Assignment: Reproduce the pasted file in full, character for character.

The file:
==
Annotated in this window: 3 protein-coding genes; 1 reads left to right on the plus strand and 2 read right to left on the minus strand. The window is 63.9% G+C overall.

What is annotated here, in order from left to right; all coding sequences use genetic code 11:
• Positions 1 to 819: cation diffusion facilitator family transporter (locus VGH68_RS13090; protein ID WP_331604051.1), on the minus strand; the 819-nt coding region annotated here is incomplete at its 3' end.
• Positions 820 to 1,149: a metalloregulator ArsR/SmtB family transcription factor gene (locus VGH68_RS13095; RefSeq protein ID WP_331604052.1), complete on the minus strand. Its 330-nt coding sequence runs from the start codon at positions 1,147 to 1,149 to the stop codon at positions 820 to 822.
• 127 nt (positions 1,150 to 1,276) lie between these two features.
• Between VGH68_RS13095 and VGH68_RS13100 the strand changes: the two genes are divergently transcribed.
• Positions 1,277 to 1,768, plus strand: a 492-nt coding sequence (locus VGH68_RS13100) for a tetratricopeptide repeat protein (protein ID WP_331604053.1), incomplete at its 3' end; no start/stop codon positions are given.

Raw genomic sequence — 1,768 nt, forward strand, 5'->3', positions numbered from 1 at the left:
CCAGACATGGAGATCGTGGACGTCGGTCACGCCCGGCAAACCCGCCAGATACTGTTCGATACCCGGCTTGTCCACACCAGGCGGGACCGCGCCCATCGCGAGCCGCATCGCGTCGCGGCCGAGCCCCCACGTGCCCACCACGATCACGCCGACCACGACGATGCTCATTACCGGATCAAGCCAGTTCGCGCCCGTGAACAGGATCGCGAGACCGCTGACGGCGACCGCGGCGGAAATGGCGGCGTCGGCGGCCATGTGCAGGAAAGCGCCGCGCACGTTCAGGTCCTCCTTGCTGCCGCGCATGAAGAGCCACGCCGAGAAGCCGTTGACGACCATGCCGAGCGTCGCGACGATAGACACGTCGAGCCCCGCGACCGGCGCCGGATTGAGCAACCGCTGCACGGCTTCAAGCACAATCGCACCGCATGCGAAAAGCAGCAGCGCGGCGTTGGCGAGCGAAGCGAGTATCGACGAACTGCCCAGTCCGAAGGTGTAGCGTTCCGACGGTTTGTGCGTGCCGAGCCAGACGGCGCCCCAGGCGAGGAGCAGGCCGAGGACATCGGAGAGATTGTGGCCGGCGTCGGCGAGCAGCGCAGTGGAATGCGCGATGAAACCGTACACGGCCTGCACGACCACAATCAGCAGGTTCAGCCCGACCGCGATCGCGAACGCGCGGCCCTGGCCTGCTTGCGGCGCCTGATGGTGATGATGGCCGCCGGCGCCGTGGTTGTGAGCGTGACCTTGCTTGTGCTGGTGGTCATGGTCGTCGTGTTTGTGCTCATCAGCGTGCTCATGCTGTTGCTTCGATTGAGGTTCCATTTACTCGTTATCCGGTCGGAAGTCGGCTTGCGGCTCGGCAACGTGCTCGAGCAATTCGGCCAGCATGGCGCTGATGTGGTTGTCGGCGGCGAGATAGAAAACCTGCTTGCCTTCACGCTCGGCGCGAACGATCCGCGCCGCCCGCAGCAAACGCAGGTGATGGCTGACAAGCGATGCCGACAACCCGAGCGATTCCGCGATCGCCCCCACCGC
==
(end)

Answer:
Annotated in this window: 3 protein-coding genes; 1 reads left to right on the plus strand and 2 read right to left on the minus strand. The window is 63.9% G+C overall.

What is annotated here, in order from left to right; all coding sequences use genetic code 11:
• Positions 1 to 819: cation diffusion facilitator family transporter (locus VGH68_RS13090; protein ID WP_331604051.1), on the minus strand; the 819-nt coding region annotated here is incomplete at its 3' end.
• Positions 820 to 1,149: a metalloregulator ArsR/SmtB family transcription factor gene (locus VGH68_RS13095; RefSeq protein ID WP_331604052.1), complete on the minus strand. Its 330-nt coding sequence runs from the start codon at positions 1,147 to 1,149 to the stop codon at positions 820 to 822.
• 127 nt (positions 1,150 to 1,276) lie between these two features.
• Between VGH68_RS13095 and VGH68_RS13100 the strand changes: the two genes are divergently transcribed.
• Positions 1,277 to 1,768, plus strand: a 492-nt coding sequence (locus VGH68_RS13100) for a tetratricopeptide repeat protein (protein ID WP_331604053.1), incomplete at its 3' end; no start/stop codon positions are given.

Raw genomic sequence — 1,768 nt, forward strand, 5'->3', positions numbered from 1 at the left:
CCAGACATGGAGATCGTGGACGTCGGTCACGCCCGGCAAACCCGCCAGATACTGTTCGATACCCGGCTTGTCCACACCAGGCGGGACCGCGCCCATCGCGAGCCGCATCGCGTCGCGGCCGAGCCCCCACGTGCCCACCACGATCACGCCGACCACGACGATGCTCATTACCGGATCAAGCCAGTTCGCGCCCGTGAACAGGATCGCGAGACCGCTGACGGCGACCGCGGCGGAAATGGCGGCGTCGGCGGCCATGTGCAGGAAAGCGCCGCGCACGTTCAGGTCCTCCTTGCTGCCGCGCATGAAGAGCCACGCCGAGAAGCCGTTGACGACCATGCCGAGCGTCGCGACGATAGACACGTCGAGCCCCGCGACCGGCGCCGGATTGAGCAACCGCTGCACGGCTTCAAGCACAATCGCACCGCATGCGAAAAGCAGCAGCGCGGCGTTGGCGAGCGAAGCGAGTATCGACGAACTGCCCAGTCCGAAGGTGTAGCGTTCCGACGGTTTGTGCGTGCCGAGCCAGACGGCGCCCCAGGCGAGGAGCAGGCCGAGGACATCGGAGAGATTGTGGCCGGCGTCGGCGAGCAGCGCAGTGGAATGCGCGATGAAACCGTACACGGCCTGCACGACCACAATCAGCAGGTTCAGCCCGACCGCGATCGCGAACGCGCGGCCCTGGCCTGCTTGCGGCGCCTGATGGTGATGATGGCCGCCGGCGCCGTGGTTGTGAGCGTGACCTTGCTTGTGCTGGTGGTCATGGTCGTCGTGTTTGTGCTCATCAGCGTGCTCATGCTGTTGCTTCGATTGAGGTTCCATTTACTCGTTATCCGGTCGGAAGTCGGCTTGCGGCTCGGCAACGTGCTCGAGCAATTCGGCCAGCATGGCGCTGATGTGGTTGTCGGCGGCGAGATAGAAAACCTGCTTGCCTTCACGCTCGGCGCGAACGATCCGCGCCGCCCGCAGCAAACGCAGGTGATGGCTGACAAGCGATGCCGACAACCCGAGCGATTCCGCGATCGCCCCCACCGC